The Caspian horse is one of the world’s oldest breeds. Its uniqueness comes partially from the fact that it was believed to have been extinct for more than 1,000 years. Rediscovered in 1965, it has been brought back from the edge of true extinction to be a thriving member of the equine family.
The Caspian is also called the Khazar Horse, which is one of the native names for the Caspian Sea in Iran.
Caspian horses have a distinctive growth pattern. Once the breed was rediscovered and a breeding program was initiated, foals were discovered to grow quickly and achieve most of their adult height in their first 6 months of life. Most adult growth involves width and strength.
Mares also tend to wait for a year or more to ovulate after foaling, which makes it difficult for formal breeding programs to establish themselves.
The History of the Caspian Horse
The Caspian horse originates from Northern Iran. Although its size would typically classify the breed as a “pony,” it is still called a horse because it has more in common with the gait, character, and conformation of a standard horse instead of a standard pony. It is believed to be one of the oldest breeds in the world today.
Louise Firouz is credited with the rediscovery of this horse breed in 1965. Iranian breeders were focusing on preserving this breed and she was part of those efforts. No records for the Caspian exist before 1965 because of this, but remains of a horse that were found at Gohar Tappeh in Iran are quite like the modern Caspian.
The remains were dated to 3400 BC, which is why the Caspian is often described as one of the world’s oldest breeds.
Although the Romans were famous for the roads and infrastructure they built throughout their Empire, it was the Persians who were the first real road builders. They created dirt roads that were long and straight, making it possible for couriers on horseback to quickly move from community to community. They had a man and a horse in place for each day, much like the Pony Express that was famously used for a brief period in the United States.
Persians bred horses specifically for transportation purposes. They needed a breed that would be strong and fast, but with a good stamina at the same time. This is where the Caspian horse is believed to have originated.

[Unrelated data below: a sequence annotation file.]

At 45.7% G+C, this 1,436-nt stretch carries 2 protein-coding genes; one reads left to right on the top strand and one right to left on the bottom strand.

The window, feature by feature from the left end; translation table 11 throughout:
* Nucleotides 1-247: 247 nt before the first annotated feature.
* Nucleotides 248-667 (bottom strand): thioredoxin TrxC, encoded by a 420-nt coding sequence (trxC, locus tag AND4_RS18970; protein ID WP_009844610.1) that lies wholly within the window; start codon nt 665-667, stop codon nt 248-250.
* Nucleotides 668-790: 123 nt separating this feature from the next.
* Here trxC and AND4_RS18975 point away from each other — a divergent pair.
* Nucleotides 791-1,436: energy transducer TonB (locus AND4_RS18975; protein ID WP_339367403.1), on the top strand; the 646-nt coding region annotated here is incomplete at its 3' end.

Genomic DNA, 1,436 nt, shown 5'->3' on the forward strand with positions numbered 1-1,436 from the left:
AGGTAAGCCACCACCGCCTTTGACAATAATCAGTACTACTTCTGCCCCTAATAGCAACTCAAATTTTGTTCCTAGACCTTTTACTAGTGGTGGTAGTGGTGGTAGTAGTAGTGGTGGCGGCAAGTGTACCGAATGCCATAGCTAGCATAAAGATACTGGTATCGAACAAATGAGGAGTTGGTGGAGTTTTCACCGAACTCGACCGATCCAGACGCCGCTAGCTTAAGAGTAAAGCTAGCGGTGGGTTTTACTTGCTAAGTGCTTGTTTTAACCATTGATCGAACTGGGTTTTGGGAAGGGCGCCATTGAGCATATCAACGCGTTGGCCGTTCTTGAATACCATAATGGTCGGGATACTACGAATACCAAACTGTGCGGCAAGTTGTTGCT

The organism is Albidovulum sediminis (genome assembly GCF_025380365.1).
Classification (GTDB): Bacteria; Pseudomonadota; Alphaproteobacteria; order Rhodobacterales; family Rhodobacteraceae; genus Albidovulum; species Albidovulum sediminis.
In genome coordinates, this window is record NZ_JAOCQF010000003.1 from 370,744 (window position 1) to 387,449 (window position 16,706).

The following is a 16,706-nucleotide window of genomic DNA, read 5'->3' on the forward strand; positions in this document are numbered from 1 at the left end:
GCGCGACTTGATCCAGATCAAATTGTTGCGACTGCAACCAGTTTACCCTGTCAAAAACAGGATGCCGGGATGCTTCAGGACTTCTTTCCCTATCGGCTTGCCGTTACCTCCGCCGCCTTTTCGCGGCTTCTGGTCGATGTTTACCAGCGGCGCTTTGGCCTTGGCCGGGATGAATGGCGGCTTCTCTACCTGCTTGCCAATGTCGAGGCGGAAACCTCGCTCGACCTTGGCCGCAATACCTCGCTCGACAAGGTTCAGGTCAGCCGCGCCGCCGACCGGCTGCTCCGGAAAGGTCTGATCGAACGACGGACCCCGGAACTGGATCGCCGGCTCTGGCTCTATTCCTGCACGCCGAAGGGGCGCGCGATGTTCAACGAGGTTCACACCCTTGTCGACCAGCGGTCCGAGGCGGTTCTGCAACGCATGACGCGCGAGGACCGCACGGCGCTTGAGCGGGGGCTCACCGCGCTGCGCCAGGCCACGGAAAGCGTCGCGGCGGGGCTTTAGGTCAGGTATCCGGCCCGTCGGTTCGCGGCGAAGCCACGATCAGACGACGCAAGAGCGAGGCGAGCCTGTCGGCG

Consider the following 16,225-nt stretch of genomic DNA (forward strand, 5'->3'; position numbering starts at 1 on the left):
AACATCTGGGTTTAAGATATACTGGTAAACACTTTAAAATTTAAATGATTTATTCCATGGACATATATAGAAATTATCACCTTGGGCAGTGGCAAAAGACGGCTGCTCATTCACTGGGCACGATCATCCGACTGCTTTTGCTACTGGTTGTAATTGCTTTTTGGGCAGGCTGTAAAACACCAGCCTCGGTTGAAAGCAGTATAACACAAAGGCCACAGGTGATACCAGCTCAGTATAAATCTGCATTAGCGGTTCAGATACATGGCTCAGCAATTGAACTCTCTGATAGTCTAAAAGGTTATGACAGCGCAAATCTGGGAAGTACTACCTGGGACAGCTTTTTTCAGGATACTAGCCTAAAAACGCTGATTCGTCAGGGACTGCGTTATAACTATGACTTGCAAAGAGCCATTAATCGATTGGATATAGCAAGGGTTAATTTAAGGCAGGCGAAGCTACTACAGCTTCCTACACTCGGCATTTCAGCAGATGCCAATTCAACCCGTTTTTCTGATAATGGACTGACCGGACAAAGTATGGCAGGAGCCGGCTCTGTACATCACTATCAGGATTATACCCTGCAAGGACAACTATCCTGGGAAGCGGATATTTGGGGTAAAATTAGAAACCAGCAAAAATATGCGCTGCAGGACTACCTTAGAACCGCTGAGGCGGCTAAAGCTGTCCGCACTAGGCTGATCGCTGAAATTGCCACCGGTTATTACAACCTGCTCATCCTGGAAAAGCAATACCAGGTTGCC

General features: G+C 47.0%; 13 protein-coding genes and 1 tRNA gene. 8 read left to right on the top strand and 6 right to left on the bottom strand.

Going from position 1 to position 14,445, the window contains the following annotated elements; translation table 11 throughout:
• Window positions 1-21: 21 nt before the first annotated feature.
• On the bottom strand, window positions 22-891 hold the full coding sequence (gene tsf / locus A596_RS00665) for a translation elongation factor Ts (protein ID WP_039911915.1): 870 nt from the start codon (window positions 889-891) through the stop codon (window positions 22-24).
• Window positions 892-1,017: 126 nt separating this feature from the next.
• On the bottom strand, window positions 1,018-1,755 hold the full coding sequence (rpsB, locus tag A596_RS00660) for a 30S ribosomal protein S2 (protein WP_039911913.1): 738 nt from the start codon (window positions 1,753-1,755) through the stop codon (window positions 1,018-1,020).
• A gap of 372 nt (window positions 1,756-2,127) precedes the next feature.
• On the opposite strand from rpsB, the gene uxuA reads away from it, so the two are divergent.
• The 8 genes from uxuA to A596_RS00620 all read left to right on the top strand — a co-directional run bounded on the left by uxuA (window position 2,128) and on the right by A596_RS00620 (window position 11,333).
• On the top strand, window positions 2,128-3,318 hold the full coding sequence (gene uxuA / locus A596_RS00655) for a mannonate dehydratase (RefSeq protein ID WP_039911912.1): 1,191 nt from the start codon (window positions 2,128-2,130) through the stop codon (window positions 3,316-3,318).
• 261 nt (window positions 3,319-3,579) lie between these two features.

After the 8th century, the Persian Empire was virtually eliminated from history, with warfare tearing the continents apart. With no records and no evidence outside of Northern Iran that these horses existed, global equine scholars believed that the breed had gone extinct.
Today, these horses now thrive between the Elburz Mountains and the Caspian Sea.
Although Firouz passed away in 2008, she was able to see her work take over the equine world. In 1972, a Caspian stallion and mare were given to Prince Philip by the Shah of Iran, who would then assist in importing more Caspians to establish a breeding program in the UK. The Caspian Horse Society of the UK would be formed in 1975, with an international stud book being established in 1978.
The Caspian Horse Society of the Americas would form in 1994 to handle breed registries on the other side of the world. This is Firouz’s legacy.
Characteristics Found in the Caspian Horse
Caspian horses are relatively small compared to other breeds. They have characteristics that are like miniature breeds, but have the length and proportions that are comparable to taller horses. Most horses are shorter than 11 hands, with some being smaller than 10 hands. A few stallions within the breed can sometimes exceed 12 hands high.
Based on the growth patterns of foals within this breed, some believe that the true height of the Caspian was historically around 9 hands high. It is believed that as the modern Caspian is bred to emphasize its natural conformation, it may begin returning to this smaller size.
Most Caspian horses are either black, bay, or grey. Dun and chestnut coats are also possible. White markings are somewhat common, especially along the legs and the head.
Horses that are bred outside of Iran tend to be a little taller than those inside its native nation. This is believed to be due to better feeding conditions that exist outside the borders of Iran. Although global Caspians may be a little taller, all horses from this breed have a fine head that is shorter, but with a pronounced forehead, and short ears. Their eyes seem larger in proportion to their head than other horse breeds.
The nostrils of the Caspian are large, but the muzzle is somewhat small. They have shoulders that slope, strong withers, and a tail that is set relatively high. They are horses that are intelligent, willing, and extremely kind. They are also very loyal and perform well when working with children.
Even stallions can be ridden by children. It is a spirited breed, but that spirit is controlled and displayed appropriately.
What stands out the most about the Caspian horse is the strength of its legs and hooves. The hooves of this breed are so strong that most never need to be shoed. They prefer ground that isn’t stony and prefer a consistent working schedule. This combination creates a breed that has an incredible ability to jump.
There are some additional anomalies that seem to be unique to this specific breed. An extra tooth on each side of the upper molar tends to be present and the first 6 thoracic vertebrae tend to be comparatively longer for their size compared to other breeds. Their frog is less pronounced and the hoof has more of a narrow, oval shape to it.
At this current time, the Caspian horse is not believed to be in danger of extinction. The status of the breed is still quite rare outside of Iran, however, with only a few exports making their way to the UK, US, Australia, and New Zealand. Political turmoil within the region may still threaten a majority of this breed’s population, but with its establishment as a global breed in the last 20 years, there seems to be nothing that can hold this horse back any more.